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Things One Investigator Says You Should Never Share Online

10 years ago, if someone you barely knew asked how your holiday was or what the new job is like, you’d have either wondered how much you’d had to drink last night or alerted the police that you were the latest victim of stalking.


Yes, social media has meant the end (thankfully) of dull nights round at your friends’ houses looking at holiday pictures and home videos, but it now gives everyone a window into just what you are doing with your life.

Innocent comments on what you are up to, where you are going, who you have seen and what you might do may all seem like harmless words; but you never know who is reading them.

“So what’s wrong with that?” you may ask.

Well, innocent comments on what you are up to, where you are going, who you have seen and what you might do may all seem like harmless words; but you never know who is reading them.

So, before you pour your heart out to someone who you don’t know and may have never met, take a minute to think or, better still, remember these simple rules when it comes to the things you should never declare on social media.

There’s nobody home

An obvious one for starters, but any announcements of holidays, trips away or even nights out should be limited. You don’t want all and sundry knowing your house is empty – besides, you’ll only ruin the surprise when all those pictures of your trip go up for everyone to see in a few weeks time.

That you have just bought something expensive

The 21st century version of not leaving packaging for expensive TVs and DVD players outside your home is not bragging about your latest acquisitions on social media. Pictures of new and expensive gadgets, not to mention where they are placed in your home, will work like an online Argos catalogue for any budding thief. Just be content with showing your friends (real ones) when they come round to visit.

Incriminating pictures

Where to start with this one? Pictures of a big night out can cause so many problems on so many levels. Not only can they land you in a heap of trouble with work (especially if you don’t show up the next day), they can also incriminate others. Make sure you check just who is in the background of your pictures and exactly what they are up to before showing them to the world and probably his wife.

Facebook and Divorce

Facebook was cited as a reason for one-third of divorces in the United Kingdom last year.

According to one law firm, in the past two years there has been a 50 percent increase in the number of behavior-based divorce petitions containing the word 'Facebook'.

The state of your relationship

If relationships weren’t complicated enough, why feel the need to tell everyone else about them? From a brief office fling to an extramarital affair; anything disclosed on a social networking site will only muddy the waters. And don’t think just because you are recently free and single you can shout it all from the rooftops. Evidence gathered from Facebook photos and tell-tale tweets is cropping up more and more when it comes to divorce settlements – which can often be very costly.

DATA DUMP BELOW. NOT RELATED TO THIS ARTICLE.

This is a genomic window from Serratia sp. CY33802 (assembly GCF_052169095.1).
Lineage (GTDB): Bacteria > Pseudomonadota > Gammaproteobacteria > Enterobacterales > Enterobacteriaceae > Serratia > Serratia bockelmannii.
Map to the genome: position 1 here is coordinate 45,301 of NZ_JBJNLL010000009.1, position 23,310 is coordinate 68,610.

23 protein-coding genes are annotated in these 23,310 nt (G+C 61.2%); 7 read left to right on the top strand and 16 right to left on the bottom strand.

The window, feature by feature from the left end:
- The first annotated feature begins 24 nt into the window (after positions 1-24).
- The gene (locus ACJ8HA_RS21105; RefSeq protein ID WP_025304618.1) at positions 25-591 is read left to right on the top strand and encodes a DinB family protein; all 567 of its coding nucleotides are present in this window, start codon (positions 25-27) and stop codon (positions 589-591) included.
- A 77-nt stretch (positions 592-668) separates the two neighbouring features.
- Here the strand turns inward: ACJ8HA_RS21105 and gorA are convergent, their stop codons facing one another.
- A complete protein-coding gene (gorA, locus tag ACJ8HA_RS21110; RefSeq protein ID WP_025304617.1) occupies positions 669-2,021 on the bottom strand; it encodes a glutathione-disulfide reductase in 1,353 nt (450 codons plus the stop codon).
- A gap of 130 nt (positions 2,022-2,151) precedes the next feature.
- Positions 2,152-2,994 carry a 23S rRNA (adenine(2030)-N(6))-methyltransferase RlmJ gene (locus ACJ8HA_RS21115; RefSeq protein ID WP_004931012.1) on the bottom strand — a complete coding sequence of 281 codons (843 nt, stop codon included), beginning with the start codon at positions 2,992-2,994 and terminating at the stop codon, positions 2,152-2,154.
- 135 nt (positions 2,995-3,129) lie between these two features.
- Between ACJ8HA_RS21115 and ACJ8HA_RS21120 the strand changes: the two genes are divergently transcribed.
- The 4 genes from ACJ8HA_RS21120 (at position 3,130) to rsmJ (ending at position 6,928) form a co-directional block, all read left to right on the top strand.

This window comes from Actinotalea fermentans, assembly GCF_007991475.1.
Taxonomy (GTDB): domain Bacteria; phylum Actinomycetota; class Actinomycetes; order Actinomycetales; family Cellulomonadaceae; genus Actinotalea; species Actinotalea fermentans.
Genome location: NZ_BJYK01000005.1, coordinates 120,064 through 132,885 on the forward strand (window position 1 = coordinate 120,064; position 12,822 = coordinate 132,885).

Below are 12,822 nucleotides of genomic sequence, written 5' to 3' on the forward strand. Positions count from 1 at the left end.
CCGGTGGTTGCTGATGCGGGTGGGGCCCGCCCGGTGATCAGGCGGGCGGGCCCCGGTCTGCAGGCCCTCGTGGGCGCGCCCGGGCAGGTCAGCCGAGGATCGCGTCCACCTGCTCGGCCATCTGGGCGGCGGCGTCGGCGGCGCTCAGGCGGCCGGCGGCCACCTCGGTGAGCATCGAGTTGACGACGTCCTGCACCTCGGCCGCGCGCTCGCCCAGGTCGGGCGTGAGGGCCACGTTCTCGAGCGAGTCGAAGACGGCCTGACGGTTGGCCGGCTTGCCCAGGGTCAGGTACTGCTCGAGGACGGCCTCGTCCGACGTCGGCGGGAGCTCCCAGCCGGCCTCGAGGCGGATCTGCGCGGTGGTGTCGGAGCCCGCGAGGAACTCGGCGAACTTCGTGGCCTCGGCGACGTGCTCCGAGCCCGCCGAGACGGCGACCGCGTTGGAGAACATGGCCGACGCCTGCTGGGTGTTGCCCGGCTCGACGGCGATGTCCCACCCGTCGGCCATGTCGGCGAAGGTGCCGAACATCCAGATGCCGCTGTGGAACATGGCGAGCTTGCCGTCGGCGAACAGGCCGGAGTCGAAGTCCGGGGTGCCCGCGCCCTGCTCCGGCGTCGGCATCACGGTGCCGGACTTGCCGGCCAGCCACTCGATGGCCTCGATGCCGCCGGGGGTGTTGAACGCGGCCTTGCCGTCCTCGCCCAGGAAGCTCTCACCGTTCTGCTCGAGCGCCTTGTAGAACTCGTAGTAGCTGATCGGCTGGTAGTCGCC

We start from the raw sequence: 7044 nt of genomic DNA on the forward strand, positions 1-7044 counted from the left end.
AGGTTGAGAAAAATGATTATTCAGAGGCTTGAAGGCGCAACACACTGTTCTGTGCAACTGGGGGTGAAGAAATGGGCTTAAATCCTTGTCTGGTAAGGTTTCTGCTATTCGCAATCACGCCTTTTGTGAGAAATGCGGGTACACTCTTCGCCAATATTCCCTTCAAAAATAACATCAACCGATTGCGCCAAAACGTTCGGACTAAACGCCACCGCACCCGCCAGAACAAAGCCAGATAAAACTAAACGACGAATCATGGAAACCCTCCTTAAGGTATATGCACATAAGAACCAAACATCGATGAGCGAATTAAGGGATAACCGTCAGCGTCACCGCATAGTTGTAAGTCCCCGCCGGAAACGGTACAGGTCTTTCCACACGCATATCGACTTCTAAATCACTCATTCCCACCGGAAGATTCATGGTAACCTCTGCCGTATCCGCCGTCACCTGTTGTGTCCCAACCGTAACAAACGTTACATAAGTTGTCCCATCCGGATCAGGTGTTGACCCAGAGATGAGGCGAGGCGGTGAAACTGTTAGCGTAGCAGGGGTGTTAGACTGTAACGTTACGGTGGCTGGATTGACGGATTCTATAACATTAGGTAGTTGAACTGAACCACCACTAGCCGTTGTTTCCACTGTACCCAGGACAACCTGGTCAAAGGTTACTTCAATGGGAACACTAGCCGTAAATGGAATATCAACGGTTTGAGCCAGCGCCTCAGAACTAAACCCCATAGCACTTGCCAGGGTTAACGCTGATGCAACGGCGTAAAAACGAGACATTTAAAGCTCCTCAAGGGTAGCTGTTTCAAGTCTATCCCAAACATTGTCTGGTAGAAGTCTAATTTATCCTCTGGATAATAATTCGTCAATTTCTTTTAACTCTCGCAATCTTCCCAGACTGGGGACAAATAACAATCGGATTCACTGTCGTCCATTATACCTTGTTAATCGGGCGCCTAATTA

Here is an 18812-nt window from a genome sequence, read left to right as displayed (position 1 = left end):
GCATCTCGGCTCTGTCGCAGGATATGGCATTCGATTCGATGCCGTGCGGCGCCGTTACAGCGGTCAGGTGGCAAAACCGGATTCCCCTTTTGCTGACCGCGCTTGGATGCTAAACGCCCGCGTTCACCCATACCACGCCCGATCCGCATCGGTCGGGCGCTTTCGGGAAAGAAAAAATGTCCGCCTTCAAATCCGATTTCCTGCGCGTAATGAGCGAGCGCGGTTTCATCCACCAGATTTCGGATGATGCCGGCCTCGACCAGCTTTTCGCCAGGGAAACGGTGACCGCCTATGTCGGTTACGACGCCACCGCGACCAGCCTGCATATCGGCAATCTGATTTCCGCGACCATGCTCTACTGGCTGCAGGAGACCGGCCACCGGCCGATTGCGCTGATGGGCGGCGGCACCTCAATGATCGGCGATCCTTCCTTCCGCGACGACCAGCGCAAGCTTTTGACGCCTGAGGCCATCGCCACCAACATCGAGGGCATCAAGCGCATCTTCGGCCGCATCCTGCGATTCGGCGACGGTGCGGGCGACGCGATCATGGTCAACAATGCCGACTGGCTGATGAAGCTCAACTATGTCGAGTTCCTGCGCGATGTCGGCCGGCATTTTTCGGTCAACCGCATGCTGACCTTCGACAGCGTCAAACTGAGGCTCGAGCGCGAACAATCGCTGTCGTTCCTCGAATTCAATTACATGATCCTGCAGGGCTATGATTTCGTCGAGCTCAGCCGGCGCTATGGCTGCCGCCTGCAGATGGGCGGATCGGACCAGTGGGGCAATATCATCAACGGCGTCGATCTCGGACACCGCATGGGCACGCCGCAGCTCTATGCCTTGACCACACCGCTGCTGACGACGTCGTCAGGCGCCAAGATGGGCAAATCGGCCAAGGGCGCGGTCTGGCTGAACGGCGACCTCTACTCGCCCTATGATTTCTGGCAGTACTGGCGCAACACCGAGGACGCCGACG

What you think of your boss or fellow workers

One of the biggest faux pas you can commit in the virtual world of social media is bad mouthing people. But when those people pay your wages or have to work with you things can get very nasty. Even if you’ve just left your job, don’t even think about venting your dislike for your former employers. Remember - these are the guys who companies will go to when looking for a reference when the time comes to start applying for other positions.

That you’ve just committed a crime

Yes, it does sound ridiculous, but idle comments about breaking the speed limit, sneaking out of a shop without paying or even parking where you shouldn’t can all be flagged up and alert the suspicions of those reading your comments – who might just do something about it.

That you are taking a sickie

Claiming you are ill in order to take a day off work is risky enough at the best of times, but shared pictures of a day out in the park, in the pub, or even just random comments about the world in general while you’re supposed to be at death’s door will only make your return to the office that little more awkward when you’ve finally “recovered.”

About the Author

This helpful piece of content was written by Peter Farrington, Managing Director of Probe Investigations who are commercial investigators and security consultants based in the United Kingdom.

To find the latest news and reviews from Probe Investigations, you can find them on LinkedIn, Facebook, and Twitter

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This article was written by an industry guest contributor. If you are interested in submitting a guest post or have an article suggestion, send an email to [email protected].

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